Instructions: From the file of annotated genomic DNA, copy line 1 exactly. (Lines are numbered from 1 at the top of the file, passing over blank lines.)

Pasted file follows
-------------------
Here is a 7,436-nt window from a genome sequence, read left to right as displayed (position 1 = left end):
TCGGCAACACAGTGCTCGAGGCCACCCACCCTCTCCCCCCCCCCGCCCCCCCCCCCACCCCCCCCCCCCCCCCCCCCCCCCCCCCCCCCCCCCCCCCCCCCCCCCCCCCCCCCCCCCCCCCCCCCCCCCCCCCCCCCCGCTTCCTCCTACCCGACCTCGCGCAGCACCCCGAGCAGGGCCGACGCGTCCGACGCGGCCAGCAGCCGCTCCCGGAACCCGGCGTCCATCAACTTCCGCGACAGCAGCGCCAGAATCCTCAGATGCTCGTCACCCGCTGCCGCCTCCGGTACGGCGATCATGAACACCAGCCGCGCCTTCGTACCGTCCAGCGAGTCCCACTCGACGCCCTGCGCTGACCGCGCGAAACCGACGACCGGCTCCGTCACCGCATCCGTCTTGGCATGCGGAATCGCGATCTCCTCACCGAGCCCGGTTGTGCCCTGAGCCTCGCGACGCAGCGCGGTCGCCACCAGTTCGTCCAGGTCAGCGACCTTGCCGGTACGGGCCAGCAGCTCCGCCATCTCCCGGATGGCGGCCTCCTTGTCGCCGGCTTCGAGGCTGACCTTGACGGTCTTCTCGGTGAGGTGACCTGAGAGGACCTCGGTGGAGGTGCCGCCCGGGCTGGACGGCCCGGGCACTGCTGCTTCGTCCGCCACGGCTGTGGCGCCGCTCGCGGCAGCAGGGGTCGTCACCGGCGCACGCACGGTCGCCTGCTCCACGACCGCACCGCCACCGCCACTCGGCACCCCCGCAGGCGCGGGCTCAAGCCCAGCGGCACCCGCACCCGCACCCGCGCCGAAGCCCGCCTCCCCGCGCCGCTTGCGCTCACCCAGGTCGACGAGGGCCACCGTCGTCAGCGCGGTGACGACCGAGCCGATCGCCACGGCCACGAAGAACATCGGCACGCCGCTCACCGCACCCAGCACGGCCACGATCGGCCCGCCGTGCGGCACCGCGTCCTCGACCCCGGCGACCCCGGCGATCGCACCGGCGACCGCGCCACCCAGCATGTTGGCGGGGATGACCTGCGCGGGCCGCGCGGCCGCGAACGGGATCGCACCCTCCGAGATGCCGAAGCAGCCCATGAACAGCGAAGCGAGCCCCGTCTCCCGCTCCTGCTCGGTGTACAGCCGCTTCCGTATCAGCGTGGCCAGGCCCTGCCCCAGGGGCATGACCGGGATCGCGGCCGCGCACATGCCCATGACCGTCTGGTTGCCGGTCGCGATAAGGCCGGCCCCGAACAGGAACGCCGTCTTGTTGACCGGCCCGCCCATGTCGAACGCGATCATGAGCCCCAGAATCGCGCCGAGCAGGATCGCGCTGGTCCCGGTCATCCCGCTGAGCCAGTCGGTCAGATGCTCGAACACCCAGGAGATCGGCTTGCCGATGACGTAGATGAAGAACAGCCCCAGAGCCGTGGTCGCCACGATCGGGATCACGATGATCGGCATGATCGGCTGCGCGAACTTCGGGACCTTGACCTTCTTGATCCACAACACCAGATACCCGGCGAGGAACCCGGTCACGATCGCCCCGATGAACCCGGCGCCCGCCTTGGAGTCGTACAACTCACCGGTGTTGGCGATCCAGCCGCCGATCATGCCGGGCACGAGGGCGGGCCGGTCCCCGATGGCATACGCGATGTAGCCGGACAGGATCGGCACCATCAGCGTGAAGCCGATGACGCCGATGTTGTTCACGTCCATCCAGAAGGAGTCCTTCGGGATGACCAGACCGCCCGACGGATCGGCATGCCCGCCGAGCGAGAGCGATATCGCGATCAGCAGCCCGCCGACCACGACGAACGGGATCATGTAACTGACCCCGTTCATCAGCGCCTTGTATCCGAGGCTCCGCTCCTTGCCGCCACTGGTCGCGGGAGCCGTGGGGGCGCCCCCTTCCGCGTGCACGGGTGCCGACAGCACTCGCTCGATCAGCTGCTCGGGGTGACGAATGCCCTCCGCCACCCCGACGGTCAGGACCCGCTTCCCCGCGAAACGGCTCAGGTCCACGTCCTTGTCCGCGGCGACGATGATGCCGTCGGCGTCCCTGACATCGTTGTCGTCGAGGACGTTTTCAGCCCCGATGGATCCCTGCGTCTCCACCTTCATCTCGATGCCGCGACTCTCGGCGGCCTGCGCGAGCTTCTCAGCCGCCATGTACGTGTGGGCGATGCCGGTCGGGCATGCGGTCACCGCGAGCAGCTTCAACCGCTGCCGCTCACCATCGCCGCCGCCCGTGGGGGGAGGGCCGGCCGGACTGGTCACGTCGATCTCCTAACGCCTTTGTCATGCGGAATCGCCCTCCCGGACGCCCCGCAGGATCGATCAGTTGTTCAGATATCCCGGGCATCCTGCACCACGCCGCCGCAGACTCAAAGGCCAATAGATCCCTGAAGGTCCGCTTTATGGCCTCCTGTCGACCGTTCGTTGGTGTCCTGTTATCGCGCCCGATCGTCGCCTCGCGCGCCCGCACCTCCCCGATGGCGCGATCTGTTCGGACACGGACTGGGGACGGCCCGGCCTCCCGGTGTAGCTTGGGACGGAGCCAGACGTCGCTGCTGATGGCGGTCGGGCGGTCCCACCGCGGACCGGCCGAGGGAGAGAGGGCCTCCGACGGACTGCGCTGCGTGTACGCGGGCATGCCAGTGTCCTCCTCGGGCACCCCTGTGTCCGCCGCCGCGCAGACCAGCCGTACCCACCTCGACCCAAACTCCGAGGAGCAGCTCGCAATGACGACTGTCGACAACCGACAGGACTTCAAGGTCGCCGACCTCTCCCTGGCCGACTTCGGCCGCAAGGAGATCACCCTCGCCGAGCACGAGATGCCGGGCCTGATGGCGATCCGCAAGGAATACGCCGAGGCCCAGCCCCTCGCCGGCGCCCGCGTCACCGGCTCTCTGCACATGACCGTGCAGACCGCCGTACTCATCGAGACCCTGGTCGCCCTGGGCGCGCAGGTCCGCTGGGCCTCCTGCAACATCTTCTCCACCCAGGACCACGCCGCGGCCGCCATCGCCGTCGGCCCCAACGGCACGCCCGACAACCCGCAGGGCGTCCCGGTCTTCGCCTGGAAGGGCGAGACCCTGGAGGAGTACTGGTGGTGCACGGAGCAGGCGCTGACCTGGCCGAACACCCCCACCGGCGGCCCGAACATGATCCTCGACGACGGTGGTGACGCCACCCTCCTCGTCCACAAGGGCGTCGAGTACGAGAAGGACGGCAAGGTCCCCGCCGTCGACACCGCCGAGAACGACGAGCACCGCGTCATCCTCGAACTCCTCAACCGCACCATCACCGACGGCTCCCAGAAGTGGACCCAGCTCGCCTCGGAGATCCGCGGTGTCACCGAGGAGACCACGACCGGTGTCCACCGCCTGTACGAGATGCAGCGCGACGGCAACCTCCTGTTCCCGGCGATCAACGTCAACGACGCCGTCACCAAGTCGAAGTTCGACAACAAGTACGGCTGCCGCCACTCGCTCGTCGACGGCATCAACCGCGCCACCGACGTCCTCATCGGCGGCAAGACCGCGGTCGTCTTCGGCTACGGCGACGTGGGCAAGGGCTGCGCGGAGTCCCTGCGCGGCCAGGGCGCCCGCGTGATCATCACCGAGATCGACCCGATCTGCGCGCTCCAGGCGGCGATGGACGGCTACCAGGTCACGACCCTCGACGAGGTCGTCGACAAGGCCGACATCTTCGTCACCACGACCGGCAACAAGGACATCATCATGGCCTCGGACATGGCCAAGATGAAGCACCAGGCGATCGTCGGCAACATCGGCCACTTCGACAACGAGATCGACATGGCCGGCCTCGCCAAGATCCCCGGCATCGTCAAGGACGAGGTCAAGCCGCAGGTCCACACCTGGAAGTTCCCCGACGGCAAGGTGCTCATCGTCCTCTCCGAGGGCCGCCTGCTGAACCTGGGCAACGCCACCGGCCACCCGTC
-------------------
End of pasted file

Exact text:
Here is a 7,436-nt window from a genome sequence, read left to right as displayed (position 1 = left end):